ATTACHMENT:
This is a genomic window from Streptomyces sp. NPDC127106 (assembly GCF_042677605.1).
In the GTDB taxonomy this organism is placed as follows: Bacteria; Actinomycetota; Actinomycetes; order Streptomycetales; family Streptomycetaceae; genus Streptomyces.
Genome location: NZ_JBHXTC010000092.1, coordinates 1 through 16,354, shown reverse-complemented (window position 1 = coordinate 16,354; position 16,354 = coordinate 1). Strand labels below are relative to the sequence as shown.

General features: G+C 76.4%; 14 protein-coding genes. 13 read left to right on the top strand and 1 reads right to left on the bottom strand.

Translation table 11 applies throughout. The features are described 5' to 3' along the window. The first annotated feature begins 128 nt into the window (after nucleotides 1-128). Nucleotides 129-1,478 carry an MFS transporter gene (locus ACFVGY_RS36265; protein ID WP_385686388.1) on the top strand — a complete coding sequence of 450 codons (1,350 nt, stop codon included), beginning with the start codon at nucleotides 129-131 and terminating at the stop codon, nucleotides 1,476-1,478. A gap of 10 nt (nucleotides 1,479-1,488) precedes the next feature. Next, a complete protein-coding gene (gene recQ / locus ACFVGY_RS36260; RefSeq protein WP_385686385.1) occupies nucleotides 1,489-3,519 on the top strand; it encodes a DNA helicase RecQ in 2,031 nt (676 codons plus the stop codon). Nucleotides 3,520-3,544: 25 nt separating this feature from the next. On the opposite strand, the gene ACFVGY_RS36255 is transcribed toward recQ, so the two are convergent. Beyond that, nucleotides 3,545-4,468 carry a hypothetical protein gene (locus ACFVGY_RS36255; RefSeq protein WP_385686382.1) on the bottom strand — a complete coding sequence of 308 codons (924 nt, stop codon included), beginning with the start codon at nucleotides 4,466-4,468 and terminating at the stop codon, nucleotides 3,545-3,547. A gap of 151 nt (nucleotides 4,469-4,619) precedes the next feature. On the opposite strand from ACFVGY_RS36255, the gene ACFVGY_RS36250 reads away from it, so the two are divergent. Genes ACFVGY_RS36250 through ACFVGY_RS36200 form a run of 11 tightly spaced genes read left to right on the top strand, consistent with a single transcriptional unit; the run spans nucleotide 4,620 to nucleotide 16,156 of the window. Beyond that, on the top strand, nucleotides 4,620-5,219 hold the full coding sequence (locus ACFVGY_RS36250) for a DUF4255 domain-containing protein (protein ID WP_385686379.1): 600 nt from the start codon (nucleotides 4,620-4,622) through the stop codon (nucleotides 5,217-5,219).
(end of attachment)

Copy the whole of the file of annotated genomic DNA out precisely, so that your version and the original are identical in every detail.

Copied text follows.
This is a genomic window from Streptomyces sp. NPDC127106 (assembly GCF_042677605.1).
In the GTDB taxonomy this organism is placed as follows: Bacteria; Actinomycetota; Actinomycetes; order Streptomycetales; family Streptomycetaceae; genus Streptomyces.
Genome location: NZ_JBHXTC010000092.1, coordinates 1 through 16,354, shown reverse-complemented (window position 1 = coordinate 16,354; position 16,354 = coordinate 1). Strand labels below are relative to the sequence as shown.

General features: G+C 76.4%; 14 protein-coding genes. 13 read left to right on the top strand and 1 reads right to left on the bottom strand.

Translation table 11 applies throughout. The features are described 5' to 3' along the window. The first annotated feature begins 128 nt into the window (after nucleotides 1-128). Nucleotides 129-1,478 carry an MFS transporter gene (locus ACFVGY_RS36265; protein ID WP_385686388.1) on the top strand — a complete coding sequence of 450 codons (1,350 nt, stop codon included), beginning with the start codon at nucleotides 129-131 and terminating at the stop codon, nucleotides 1,476-1,478. A gap of 10 nt (nucleotides 1,479-1,488) precedes the next feature. Next, a complete protein-coding gene (gene recQ / locus ACFVGY_RS36260; RefSeq protein WP_385686385.1) occupies nucleotides 1,489-3,519 on the top strand; it encodes a DNA helicase RecQ in 2,031 nt (676 codons plus the stop codon). Nucleotides 3,520-3,544: 25 nt separating this feature from the next. On the opposite strand, the gene ACFVGY_RS36255 is transcribed toward recQ, so the two are convergent. Beyond that, nucleotides 3,545-4,468 carry a hypothetical protein gene (locus ACFVGY_RS36255; RefSeq protein WP_385686382.1) on the bottom strand — a complete coding sequence of 308 codons (924 nt, stop codon included), beginning with the start codon at nucleotides 4,466-4,468 and terminating at the stop codon, nucleotides 3,545-3,547. A gap of 151 nt (nucleotides 4,469-4,619) precedes the next feature. On the opposite strand from ACFVGY_RS36255, the gene ACFVGY_RS36250 reads away from it, so the two are divergent. Genes ACFVGY_RS36250 through ACFVGY_RS36200 form a run of 11 tightly spaced genes read left to right on the top strand, consistent with a single transcriptional unit; the run spans nucleotide 4,620 to nucleotide 16,156 of the window. Beyond that, on the top strand, nucleotides 4,620-5,219 hold the full coding sequence (locus ACFVGY_RS36250) for a DUF4255 domain-containing protein (protein ID WP_385686379.1): 600 nt from the start codon (nucleotides 4,620-4,622) through the stop codon (nucleotides 5,217-5,219).